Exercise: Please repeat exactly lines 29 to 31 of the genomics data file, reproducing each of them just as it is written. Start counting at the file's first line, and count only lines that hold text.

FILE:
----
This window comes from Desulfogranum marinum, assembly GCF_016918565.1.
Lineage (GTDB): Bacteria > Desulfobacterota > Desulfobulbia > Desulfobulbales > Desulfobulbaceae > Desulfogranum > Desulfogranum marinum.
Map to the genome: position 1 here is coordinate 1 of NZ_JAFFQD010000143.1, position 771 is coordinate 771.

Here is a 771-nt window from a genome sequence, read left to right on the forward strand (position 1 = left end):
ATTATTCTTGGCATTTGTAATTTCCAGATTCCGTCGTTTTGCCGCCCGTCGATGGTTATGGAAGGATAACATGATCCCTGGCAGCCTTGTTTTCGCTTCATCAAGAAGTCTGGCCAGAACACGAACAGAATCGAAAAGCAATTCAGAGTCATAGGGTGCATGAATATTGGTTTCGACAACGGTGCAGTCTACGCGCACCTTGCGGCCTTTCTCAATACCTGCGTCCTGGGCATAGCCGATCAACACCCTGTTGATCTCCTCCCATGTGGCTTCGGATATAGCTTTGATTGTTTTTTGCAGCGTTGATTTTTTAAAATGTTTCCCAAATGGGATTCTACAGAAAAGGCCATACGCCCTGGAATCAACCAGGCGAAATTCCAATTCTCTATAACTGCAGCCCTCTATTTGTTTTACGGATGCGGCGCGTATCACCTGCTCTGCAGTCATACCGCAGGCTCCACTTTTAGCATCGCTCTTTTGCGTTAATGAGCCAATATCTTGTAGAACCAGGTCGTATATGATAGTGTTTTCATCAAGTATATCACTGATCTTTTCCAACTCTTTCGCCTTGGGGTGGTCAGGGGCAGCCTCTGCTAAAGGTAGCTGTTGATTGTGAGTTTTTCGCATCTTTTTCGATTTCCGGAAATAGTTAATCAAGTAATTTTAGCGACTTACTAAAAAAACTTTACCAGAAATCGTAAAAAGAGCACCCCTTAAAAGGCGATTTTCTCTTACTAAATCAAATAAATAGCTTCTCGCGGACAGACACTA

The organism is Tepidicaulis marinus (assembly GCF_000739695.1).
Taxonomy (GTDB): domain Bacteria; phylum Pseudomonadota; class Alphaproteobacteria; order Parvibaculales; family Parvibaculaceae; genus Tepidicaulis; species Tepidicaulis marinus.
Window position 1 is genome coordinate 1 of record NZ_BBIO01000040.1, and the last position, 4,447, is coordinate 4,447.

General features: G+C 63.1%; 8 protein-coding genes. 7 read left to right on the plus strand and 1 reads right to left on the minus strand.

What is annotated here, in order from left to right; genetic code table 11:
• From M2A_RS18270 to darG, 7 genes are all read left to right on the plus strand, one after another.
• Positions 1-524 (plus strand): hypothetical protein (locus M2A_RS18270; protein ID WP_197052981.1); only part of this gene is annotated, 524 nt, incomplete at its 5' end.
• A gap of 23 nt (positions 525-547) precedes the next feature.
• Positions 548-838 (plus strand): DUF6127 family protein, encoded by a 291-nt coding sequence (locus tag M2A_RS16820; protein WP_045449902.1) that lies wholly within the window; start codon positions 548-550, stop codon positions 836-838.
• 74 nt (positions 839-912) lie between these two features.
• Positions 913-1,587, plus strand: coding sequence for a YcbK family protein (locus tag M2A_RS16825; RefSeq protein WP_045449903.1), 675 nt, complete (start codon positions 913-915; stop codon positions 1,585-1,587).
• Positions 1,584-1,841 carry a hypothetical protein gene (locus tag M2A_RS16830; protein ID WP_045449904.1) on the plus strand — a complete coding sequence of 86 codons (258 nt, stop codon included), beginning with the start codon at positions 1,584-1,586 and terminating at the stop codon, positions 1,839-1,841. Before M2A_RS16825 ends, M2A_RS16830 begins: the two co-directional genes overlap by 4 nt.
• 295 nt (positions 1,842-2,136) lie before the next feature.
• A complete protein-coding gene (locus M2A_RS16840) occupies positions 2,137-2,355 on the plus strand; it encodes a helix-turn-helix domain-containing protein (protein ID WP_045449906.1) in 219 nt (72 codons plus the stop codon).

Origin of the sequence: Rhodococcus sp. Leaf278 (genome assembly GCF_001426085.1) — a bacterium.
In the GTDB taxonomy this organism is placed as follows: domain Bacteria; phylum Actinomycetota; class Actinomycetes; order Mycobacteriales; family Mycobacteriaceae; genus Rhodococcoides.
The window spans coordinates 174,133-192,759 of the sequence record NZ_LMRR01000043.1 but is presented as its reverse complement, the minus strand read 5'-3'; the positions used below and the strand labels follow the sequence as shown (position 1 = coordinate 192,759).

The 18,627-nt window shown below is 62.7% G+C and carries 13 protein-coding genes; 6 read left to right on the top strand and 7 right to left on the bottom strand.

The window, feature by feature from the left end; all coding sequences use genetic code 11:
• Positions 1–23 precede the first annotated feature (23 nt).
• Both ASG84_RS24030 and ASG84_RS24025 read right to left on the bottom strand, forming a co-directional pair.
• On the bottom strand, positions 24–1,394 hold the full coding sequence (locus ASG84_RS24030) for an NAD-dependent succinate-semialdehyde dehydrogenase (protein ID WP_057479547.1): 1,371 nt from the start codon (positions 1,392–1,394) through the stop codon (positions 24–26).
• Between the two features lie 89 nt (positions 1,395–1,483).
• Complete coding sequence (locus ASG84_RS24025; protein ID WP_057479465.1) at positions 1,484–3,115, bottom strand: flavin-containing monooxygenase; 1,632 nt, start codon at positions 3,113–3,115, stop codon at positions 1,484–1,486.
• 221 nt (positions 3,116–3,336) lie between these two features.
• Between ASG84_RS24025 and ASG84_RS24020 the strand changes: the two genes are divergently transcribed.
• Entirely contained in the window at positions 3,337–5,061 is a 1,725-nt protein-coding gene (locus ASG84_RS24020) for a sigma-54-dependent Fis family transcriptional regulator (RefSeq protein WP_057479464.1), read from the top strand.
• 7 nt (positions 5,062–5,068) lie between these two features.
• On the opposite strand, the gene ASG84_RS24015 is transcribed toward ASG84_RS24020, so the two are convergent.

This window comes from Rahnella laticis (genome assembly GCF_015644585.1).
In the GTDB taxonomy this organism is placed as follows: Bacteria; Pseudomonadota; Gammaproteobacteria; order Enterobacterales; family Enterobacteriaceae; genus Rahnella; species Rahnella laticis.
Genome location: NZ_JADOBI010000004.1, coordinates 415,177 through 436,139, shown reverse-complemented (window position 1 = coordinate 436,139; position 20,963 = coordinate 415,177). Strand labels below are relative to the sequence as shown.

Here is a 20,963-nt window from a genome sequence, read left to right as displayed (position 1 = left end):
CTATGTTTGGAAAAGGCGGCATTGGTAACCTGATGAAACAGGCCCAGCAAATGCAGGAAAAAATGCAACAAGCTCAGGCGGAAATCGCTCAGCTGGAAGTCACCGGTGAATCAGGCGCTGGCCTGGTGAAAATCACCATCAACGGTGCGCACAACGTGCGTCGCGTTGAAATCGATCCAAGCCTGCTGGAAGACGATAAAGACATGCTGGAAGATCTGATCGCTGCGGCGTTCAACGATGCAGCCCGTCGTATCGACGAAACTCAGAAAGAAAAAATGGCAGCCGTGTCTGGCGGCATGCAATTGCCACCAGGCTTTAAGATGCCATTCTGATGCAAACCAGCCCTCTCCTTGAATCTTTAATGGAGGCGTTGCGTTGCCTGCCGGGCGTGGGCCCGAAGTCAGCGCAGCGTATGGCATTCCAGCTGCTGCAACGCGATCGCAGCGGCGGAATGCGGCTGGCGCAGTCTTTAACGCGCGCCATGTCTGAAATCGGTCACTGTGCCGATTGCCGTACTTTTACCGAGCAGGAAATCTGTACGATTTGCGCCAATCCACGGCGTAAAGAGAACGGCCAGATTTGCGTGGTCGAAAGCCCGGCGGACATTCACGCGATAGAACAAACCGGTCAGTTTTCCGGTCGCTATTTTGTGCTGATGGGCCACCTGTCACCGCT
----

• Complete coding sequence (locus ASG84_RS24025; protein ID WP_057479465.1) at positions 1,484–3,115, bottom strand: flavin-containing monooxygenase; 1,632 nt, start codon at positions 3,113–3,115, stop codon at positions 1,484–1,486.
• 221 nt (positions 3,116–3,336) lie between these two features.
• Between ASG84_RS24025 and ASG84_RS24020 the strand changes: the two genes are divergently transcribed.